Facebook and other social media can be fun and informative. It can also be abused and abusive. Where is the line drawn? When is it protected free speech and when does it become a criminal threat?
The United States Supreme Court weighed in on that question in Elonis v United States (decided June 1, 2015). In this case, Mr. Elonis sent a series of posts to Facebook that most people would consider threatening. He posted self-styled rap lyrics containing graphically violent language and imagery concerning his wife, co-workers, a kindergarten class, and state and federal law enforcement. Clearly, Mr. Elonis was a nut job and was scaring everyone around him. He was arrested and charged with the federal crime of using a communication containing any threat . . . to injury the person or another. At trial the court told the jury that it should apply the “reasonable person” standard – i.e. would a reasonable person have felt that it was a threat.
The Supreme Court overturned the conviction. The Court ruled that in order to be convicted the government must prove that the sender intended the post to be taken as a threat or at the very least with the knowledge that the communication will be viewed as a threat. The Court in this 8-1 decision held that the sender had to have a mental state (the intention) that his words and/or images either be threatening or would be taken as threatening.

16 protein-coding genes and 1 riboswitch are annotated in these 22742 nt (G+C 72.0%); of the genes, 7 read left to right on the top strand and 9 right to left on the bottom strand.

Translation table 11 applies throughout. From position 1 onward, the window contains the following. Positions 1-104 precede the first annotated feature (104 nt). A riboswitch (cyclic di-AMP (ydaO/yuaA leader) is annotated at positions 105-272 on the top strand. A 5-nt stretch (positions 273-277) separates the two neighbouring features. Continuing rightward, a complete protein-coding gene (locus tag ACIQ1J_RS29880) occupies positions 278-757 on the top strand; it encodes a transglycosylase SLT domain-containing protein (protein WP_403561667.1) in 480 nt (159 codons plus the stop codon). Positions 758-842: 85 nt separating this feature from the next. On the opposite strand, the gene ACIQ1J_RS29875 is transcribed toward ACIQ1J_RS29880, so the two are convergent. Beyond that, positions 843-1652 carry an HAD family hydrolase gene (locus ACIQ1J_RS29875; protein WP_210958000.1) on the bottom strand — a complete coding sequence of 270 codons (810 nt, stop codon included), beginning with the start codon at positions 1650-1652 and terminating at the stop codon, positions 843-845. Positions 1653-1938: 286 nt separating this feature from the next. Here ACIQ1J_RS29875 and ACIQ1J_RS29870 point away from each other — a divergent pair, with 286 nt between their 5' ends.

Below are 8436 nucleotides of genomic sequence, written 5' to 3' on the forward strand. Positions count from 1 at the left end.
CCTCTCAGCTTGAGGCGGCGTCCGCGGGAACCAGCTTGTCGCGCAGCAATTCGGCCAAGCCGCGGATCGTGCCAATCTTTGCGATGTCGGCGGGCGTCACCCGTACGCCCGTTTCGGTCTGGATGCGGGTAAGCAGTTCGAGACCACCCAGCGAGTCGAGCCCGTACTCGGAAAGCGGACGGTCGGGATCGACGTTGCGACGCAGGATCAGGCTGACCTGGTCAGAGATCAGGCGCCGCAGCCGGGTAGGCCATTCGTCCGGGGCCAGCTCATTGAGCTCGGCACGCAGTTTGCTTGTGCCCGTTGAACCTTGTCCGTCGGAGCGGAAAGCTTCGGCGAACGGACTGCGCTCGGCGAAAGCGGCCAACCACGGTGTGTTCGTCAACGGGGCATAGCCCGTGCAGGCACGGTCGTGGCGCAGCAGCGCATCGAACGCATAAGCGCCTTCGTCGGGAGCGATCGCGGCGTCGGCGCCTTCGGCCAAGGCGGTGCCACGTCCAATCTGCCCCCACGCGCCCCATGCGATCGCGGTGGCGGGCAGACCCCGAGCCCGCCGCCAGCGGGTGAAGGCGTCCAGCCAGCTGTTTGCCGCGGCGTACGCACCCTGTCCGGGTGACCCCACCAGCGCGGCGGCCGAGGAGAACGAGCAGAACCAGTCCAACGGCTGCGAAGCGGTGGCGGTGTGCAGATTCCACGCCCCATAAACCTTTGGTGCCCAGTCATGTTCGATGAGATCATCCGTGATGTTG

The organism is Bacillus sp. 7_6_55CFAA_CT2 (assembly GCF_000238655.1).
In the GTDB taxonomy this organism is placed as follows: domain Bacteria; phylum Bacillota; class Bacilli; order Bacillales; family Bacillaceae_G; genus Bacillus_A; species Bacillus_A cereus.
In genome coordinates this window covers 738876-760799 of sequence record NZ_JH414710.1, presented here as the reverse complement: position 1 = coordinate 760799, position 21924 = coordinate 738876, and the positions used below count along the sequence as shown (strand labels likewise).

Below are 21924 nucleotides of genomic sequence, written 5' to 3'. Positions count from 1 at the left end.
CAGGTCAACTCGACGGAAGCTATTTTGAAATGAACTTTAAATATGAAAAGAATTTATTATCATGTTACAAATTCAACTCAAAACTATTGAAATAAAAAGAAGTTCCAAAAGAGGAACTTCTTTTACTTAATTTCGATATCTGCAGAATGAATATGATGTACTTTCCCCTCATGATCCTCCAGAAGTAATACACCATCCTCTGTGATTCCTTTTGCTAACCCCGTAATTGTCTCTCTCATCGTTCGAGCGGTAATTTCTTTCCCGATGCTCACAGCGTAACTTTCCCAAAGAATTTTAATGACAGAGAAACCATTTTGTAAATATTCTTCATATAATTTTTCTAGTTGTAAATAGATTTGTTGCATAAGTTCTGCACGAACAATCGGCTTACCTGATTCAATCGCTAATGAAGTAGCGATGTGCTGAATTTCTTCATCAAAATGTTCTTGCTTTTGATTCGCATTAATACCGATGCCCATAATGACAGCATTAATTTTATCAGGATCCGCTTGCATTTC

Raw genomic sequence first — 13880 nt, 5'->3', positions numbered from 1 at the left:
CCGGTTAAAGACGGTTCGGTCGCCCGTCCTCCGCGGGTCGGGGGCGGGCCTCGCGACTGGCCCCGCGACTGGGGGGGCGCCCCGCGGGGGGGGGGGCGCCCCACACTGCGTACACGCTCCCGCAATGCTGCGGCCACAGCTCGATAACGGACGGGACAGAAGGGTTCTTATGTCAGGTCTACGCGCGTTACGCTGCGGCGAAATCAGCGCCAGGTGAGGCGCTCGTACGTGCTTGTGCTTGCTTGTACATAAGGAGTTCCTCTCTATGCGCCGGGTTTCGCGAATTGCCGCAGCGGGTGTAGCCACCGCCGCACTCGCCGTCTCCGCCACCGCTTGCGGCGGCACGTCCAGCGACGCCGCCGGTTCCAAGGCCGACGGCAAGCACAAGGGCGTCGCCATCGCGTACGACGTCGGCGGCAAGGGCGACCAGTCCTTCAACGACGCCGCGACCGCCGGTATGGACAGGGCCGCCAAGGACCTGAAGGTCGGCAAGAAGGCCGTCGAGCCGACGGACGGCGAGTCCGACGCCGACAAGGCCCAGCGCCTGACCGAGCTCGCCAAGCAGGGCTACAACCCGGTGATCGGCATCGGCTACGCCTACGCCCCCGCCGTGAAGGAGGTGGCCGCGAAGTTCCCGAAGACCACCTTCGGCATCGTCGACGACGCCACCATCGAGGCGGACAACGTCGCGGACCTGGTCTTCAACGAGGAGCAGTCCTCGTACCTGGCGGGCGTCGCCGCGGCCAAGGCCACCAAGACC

What does this mean for the rest of us? First, it’s my view that Facebook and other social media should not be used to air dirty laundry or to lash out at other people. These types of posts can be hurtful and, in my view, simply unnecessary and irresponsible. That being said, we enjoy free speech in this country and you can’t be criminally prosecuted unless you are intending to actually threaten someone or you know that your post would be taken as a threat. A bad joke, ill-advised comment or a post in just poor taste is not a crime, nor should it be. But posts that you know are threating or will be taken as a clear threat can land you in jail.
As Bill Murray said in Ground Hog Day (sort of), “Don’t post angry.”